The Duke and Egeon enter, on their way to Egeon's execution. Adriana begs the Duke to force the Abbess to release her husband. Then, a messenger from Adriana's house runs in and announces that the Ephesians have broken loose from their bonds and tortured Doctor Pinch. The Ephesians enter and ask the Duke for justice against Adriana. Egeon believes he has found his own son, Antipholus, who will be able to bail him, but both Ephesians deny having ever seen him before.

Suddenly, the Abbess enters with the Syracusan twins, and everyone begins to understand the confused events of the day. Not only are the two sets of twins reunited, but the Abbess reveals that she is Egeon's wife, Emilia. The Duke pardons Egeon. All exit into the abbey to celebrate the reunification of the family.


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Although the primary goal of The Comedy of Errors is entertainment, an astute reader or director can also find deeper themes within it; appearance versus reality, time, coincidence and love are some of the themes found within the literary work. The play is also concerned with questions of identity and how a person may become known by others through appearance, by name, or through individual actions and choices. Image File history File links Circle-question-red. ... A stilt-walker entertaining shoppers at a shopping centre in Swindon, England Entertainment is an event, performance, or activity designed to give pleasure or relaxation to an audience (although, for example, in the case of a computer game the audience may be only one person). ... Variation in the physical appearance of humans is believed by anthropologists to be an important factor in the development of personality and social relations in particular physical attractiveness. ... For other uses, see Reality (disambiguation). ... A pocket watch, a device used to tell time Look up time in Wiktionary, the free dictionary. ... Coincidence is the noteworthy alignment of two or more events or circumstances without obvious causal connection. ... Love is any of a number of emotions and experiences related to a sense of strong affection or profound oneness. ...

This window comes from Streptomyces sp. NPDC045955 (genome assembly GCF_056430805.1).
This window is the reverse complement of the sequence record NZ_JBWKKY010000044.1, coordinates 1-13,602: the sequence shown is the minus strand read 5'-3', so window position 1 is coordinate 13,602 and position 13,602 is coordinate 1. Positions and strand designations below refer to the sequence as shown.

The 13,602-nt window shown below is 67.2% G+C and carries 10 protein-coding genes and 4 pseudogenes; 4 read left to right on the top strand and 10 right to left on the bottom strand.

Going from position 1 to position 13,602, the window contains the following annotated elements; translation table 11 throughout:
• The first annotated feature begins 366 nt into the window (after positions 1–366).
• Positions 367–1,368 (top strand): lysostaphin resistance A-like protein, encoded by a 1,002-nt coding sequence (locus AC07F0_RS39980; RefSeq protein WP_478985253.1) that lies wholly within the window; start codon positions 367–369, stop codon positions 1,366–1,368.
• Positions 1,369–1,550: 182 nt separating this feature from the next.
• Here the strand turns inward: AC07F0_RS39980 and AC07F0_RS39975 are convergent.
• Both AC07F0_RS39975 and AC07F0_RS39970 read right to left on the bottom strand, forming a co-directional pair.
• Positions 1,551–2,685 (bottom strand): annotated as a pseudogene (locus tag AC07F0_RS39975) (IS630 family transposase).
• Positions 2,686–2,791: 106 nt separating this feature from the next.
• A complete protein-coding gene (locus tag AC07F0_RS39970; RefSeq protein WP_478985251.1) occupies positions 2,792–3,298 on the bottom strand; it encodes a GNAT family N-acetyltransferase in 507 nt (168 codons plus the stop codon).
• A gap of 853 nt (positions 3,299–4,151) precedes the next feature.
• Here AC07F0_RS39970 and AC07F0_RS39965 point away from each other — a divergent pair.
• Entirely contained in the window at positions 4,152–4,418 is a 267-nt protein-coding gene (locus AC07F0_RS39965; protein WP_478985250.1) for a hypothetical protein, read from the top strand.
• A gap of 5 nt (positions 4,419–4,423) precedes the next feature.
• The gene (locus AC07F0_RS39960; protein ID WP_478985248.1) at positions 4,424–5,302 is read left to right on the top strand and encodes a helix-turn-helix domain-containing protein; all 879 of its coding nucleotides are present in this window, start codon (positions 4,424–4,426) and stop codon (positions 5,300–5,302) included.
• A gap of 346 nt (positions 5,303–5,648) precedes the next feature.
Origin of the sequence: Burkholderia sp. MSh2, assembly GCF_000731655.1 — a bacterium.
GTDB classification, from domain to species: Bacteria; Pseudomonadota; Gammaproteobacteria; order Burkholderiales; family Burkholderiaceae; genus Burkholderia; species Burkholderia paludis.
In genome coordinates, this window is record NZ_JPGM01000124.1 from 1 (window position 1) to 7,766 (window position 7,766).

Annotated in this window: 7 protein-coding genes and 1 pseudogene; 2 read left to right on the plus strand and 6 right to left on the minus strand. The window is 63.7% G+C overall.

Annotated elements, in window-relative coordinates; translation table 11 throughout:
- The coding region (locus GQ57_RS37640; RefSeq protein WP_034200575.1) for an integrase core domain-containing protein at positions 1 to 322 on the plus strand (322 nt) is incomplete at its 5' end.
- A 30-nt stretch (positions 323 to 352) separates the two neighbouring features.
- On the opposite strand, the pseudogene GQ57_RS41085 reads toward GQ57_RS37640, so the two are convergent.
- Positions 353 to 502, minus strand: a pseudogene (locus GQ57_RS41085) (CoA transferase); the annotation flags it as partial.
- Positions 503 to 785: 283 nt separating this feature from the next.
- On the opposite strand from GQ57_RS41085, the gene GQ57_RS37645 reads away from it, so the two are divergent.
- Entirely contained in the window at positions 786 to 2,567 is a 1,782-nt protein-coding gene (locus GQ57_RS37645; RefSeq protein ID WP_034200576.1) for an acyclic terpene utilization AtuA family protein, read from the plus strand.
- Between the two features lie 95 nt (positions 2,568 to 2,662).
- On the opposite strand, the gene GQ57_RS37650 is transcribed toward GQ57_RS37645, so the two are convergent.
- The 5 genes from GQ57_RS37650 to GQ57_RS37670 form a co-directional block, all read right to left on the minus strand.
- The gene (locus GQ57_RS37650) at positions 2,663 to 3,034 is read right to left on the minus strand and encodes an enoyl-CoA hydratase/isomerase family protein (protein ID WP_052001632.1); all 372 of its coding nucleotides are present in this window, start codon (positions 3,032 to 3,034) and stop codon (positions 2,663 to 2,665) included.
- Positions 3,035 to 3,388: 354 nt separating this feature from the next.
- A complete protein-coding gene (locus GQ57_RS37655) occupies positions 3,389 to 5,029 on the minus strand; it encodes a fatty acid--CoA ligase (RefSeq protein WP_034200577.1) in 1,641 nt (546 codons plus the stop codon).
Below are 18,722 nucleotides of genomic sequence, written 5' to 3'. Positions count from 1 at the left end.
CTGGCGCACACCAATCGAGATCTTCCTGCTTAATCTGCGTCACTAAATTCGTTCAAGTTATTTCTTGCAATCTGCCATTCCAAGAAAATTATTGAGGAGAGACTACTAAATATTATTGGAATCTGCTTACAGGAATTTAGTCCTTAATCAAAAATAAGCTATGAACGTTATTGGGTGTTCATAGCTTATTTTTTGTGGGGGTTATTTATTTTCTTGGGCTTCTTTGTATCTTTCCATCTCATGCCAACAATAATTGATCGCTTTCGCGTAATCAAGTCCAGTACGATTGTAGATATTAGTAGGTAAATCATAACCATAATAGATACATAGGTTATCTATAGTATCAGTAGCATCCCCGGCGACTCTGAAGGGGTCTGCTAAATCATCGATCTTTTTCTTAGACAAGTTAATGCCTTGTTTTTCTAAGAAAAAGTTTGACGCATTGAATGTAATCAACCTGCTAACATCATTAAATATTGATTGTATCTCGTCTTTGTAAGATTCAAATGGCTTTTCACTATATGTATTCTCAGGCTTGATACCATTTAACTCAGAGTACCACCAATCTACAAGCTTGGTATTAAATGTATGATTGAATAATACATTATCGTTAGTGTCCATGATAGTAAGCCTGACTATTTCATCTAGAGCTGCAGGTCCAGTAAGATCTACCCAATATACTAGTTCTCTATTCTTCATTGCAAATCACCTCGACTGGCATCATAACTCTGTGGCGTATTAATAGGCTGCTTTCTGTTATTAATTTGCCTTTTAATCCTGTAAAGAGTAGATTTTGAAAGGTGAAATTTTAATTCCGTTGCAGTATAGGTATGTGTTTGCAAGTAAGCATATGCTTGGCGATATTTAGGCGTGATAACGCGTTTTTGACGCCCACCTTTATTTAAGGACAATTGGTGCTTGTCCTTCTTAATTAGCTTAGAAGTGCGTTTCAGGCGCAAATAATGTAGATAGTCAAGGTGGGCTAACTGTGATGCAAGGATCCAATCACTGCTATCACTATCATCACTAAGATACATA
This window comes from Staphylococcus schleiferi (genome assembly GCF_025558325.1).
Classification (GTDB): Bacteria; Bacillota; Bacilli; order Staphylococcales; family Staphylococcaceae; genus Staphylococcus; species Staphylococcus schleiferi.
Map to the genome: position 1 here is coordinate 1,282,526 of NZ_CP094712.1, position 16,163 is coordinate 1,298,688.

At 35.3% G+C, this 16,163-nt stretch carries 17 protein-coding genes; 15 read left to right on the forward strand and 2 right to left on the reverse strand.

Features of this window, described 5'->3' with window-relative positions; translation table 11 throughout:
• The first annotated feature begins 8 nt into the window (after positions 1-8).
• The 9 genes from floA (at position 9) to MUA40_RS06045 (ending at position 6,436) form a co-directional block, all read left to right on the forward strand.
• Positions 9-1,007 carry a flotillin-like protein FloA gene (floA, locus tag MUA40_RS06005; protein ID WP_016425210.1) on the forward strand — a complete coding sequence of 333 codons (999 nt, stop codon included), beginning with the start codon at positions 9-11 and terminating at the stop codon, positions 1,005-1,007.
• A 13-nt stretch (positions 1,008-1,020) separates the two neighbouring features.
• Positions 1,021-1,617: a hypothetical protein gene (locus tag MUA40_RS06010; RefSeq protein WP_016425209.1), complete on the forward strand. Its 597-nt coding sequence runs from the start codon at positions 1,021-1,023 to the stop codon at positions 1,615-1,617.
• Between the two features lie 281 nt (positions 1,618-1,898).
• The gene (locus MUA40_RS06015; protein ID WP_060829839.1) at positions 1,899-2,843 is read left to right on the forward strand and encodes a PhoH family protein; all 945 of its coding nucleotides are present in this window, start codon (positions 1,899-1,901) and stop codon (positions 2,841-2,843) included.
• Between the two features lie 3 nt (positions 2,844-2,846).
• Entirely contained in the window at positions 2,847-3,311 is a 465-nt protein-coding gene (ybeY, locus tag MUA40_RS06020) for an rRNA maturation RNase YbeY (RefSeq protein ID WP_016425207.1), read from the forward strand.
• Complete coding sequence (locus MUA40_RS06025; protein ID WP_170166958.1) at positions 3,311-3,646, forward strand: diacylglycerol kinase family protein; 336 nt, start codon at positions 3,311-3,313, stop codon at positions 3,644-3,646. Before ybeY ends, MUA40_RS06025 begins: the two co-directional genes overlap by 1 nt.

Due to the fact that so many confusing events happened to both sets of twins, they all believe they have gone insane. Madness is a major theme in Shakespeare's mature works Hamlet and King Lear. The Comedy of Errors suggests that Shakespeare was interested in insanity much earlier in his career. ‹ The template below (Expand) is being considered for deletion. ... ‹ The template below (Expand) is being considered for deletion. ... Hamlet and Horatio in the cemetery by Eugène Delacroix For other uses, see Hamlet (disambiguation). ... King Lear and the Fool in the Storm by William Dyce (1806-1864) King Lear is a play by William Shakespeare, considered one of his greatest tragedies, based on the legend of King Lear of Britain. ...

The Comedy of Errors also proves that even the lightest farce gains emotional resonance when grounded in seriousness. Because the play opens with an old man about to be executed, there is a slight shadow cast over all the funny events that follow. Many farces are ultimately "pointless," but Egeon's pardoning and the reunited family gives The Comedy of Errors a happy, and not just a humorous, ending. For other uses, see Emotion (disambiguation). ...

Artistic Features

In the opening scene Egeon delivers by far the longest speech of the play ("A heavier task could not have been imposed"), explaining how the two sets of twins were separated at an early age. At 421 words it is also the longest piece of pure exposition in the canon. Egeon is then absent until the final scene.